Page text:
Promise field trials at Qilee and Feddis (Ethiopia)
Microbes can directly and indirectly interfere with the Striga life-cycle, either by deterring the parasite or by triggering processes that impair infection of the host roots (Masteling et al., 2019). Direct modes of action include i) pathogenicity towards Striga, ii) antagonism via secondary metabolites or volatile organic compounds, and iii) interference with host-Striga signalling. Indirect modes of action by which microbes could suppress Striga include a) enhancement of nutrient (P, N) acquisition by the host, b) induced systemic resistance (ISR), and c) alteration of root exudation or root architecture (Masteling et al., 2019). To date, most studies on microbe-mediated suppression of Striga and other root parasitic weeds have focused on the activities of single microbial species, mostly fungi and bacteria. In the PROMISE project, the ultimate goal is to design synthetic microbial communities (SynComs) or identify microbial metabolites that consistently suppress Striga infections or trigger suicidal germination of the Striga seed bank. The design of SynComs should involve microbes with complementary modes of action that act together or synergistically, and preferably at different stages of the parasite’s life cycle. This reinforces the need to understand the taxonomic and functional diversity of the sorghum root microbiome and the dynamic changes in the microbiome during plant and parasite development as well as their interaction. Moreover, a microbiome-mediated strategy for Striga control should take into account how each microbial member of the consortium behaves across different soil conditions, how their activities are influenced by the genotypic diversity of the host and parasite as well as by other commonly used agricultural practices used to control Striga (e.g. crop rotation, trap/catch crop).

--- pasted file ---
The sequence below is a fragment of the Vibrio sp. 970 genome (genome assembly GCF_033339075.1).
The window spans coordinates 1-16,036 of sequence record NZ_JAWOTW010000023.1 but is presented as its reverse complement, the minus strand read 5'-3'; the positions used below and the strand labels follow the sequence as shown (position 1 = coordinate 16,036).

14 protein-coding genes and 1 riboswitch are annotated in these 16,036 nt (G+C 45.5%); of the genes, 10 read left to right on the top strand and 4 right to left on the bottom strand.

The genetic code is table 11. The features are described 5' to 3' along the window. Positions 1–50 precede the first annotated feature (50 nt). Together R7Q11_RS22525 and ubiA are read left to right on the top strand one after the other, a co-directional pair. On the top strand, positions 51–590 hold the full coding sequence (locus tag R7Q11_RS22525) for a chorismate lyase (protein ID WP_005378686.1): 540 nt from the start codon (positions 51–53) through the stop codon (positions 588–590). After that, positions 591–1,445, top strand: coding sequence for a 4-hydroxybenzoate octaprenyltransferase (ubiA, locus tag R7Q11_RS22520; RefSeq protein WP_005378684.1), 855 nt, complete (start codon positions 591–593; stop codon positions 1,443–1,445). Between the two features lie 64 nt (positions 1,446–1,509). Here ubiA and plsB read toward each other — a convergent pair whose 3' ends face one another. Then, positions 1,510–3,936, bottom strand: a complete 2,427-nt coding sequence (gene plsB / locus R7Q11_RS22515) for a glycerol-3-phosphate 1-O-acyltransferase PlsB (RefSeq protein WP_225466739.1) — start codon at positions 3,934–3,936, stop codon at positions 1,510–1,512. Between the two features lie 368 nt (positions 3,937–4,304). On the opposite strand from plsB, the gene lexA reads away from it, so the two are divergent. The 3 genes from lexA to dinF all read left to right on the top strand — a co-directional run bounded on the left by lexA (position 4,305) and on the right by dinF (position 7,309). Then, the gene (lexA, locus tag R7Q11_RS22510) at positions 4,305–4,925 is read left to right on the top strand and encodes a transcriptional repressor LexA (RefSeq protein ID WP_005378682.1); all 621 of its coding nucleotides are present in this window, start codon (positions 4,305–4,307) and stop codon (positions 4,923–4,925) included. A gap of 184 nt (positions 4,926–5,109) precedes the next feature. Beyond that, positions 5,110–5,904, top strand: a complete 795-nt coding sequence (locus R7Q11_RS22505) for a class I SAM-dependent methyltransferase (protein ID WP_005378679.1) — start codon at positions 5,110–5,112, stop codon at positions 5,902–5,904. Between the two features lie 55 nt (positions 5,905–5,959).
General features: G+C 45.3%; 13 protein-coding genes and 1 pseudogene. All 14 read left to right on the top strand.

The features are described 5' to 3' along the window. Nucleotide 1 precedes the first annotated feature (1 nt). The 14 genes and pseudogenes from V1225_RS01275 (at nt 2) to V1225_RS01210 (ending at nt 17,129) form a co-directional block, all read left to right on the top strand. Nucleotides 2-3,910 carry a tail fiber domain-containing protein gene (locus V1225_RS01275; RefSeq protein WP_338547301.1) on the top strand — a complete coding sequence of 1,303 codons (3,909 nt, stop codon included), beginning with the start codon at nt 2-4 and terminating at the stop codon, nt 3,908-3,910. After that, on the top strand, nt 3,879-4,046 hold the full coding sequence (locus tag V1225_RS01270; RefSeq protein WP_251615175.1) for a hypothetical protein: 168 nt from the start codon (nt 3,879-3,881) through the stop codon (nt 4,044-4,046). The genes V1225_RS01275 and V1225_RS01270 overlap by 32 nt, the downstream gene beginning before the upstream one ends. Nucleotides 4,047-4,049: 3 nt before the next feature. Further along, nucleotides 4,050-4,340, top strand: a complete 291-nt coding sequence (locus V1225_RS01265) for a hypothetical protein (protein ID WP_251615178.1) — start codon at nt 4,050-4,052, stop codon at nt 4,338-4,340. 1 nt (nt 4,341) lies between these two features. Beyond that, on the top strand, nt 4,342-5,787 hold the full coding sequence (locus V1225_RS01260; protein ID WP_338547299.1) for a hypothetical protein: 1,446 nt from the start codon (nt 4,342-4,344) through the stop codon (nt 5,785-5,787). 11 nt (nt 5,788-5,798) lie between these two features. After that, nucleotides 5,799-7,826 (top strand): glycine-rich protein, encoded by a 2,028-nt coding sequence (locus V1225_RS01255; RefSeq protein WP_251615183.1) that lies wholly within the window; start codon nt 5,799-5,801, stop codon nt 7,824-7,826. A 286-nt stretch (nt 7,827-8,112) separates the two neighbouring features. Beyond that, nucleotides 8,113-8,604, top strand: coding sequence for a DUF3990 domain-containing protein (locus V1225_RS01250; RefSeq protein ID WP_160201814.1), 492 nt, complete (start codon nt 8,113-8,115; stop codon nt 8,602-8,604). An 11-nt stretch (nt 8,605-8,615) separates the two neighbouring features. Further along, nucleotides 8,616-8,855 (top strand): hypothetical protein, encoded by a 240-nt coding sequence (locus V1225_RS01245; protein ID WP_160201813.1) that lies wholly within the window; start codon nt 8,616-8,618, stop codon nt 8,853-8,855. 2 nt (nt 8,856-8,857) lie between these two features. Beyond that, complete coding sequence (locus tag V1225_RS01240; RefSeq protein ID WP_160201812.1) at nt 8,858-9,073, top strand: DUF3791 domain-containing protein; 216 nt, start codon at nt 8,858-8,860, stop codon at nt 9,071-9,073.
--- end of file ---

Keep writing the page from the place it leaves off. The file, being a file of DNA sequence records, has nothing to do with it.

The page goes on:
Figure 1: picture of a sorghum field site in Ethiopia sampled in the PROMISE project to map the Striga seedbank and to characterize the soil and sorghum root microbiome (picture courtesy: Dr. Taye Tessema, EIAR).
In the past 2-3 years of the PROMISE project, we have developed a highly sensitive molecular detection method that allows accurate quantification of Striga seeds in field soils. This technique is now applied in the project to i) quantitatively map the geographic distribution of the Striga seedbank in soils from Ethiopia and other sub-Saharan countries, ii) assess the relation between Striga seedbank and incidence in sorghum fields across different agro-ecologies in Ethiopia, and iii) investigate the impact of existing and new (microbiome-based) approaches that target the Striga seedbank. To identify Striga-antagonistic microbes or microbial metabolites, we developed an automated computer vision tool for image analysis and high-through-put bioassays. To isolate potential members of a microbial SynCom, we determined the core and accessory root microbiome of sorghum. Defining the core microbiome allows us to target microorganisms and traits that are consistently associated with roots of different sorghum genotypes growing in soils from different agroecological zones. To identify specific microbial genera that interfere with the Striga life-cycle we are screening a well-characterized and sequenced bacterial culture collection representing multiple phyla, genera and species. We also established and characterized a large fungal isolate collection (approximately 4,000 isolates) from Ethiopian field soils, sorghum roots and Striga seeds. Several of these significantly interfere with Striga seed germination. Similarly, we established a large collection of P-solubilizing bacteria which are being tested for their abilities to affect the strigolactone-based signalling between host and parasite.
In the context of host-parasite signalling, we identified new putative mechanisms by which the root microbiome can exert a suppressive effect on Striga root infection by manipulation of the host (sorghum) physiology, host-Striga signalling and root cellular traits. These mechanisms are being further explored in the coming year. In this context, we also initiated collaborations with two other projects funded by the Bill & Melinda Gates Foundation, i.e. N2-Africa and ENSA. Together with team members of N2-Africa, experiments on Striga seed bank detection in selected Kenyan soils were initiated. For ENSA, experiments were conducted to evaluate the impact of specific plant genes on root microbiome assembly and Striga infection.
Masteling, R., Lombard, L., De Boer, W., Raaijmakers, J. M., & Dini-Andreote, F. (2019). Harnessing the microbiome to control plant parasitic weeds. Current Opinion in Microbiology, 49(June), 26-33. https://doi.org/10.1016/j.mib.2019.09.006